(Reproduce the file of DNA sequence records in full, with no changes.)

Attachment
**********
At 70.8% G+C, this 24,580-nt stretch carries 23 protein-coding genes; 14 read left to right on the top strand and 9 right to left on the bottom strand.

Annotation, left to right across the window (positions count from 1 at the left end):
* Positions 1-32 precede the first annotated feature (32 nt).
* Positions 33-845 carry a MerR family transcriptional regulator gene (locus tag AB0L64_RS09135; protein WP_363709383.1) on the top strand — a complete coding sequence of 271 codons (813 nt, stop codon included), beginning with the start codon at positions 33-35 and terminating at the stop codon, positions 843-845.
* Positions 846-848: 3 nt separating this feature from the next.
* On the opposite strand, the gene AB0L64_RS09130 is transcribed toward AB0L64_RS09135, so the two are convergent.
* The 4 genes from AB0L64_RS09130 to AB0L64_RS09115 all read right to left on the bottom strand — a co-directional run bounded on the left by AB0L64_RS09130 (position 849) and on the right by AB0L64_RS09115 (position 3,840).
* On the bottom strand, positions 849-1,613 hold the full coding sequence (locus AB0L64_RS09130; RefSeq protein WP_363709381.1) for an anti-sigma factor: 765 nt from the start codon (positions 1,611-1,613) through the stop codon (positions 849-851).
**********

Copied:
At 70.8% G+C, this 24,580-nt stretch carries 23 protein-coding genes; 14 read left to right on the top strand and 9 right to left on the bottom strand.

Annotation, left to right across the window (positions count from 1 at the left end):
* Positions 1-32 precede the first annotated feature (32 nt).
* Positions 33-845 carry a MerR family transcriptional regulator gene (locus tag AB0L64_RS09135; protein WP_363709383.1) on the top strand — a complete coding sequence of 271 codons (813 nt, stop codon included), beginning with the start codon at positions 33-35 and terminating at the stop codon, positions 843-845.
* Positions 846-848: 3 nt separating this feature from the next.
* On the opposite strand, the gene AB0L64_RS09130 is transcribed toward AB0L64_RS09135, so the two are convergent.
* The 4 genes from AB0L64_RS09130 to AB0L64_RS09115 all read right to left on the bottom strand — a co-directional run bounded on the left by AB0L64_RS09130 (position 849) and on the right by AB0L64_RS09115 (position 3,840).
* On the bottom strand, positions 849-1,613 hold the full coding sequence (locus AB0L64_RS09130; RefSeq protein WP_363709381.1) for an anti-sigma factor: 765 nt from the start codon (positions 1,611-1,613) through the stop codon (positions 849-851).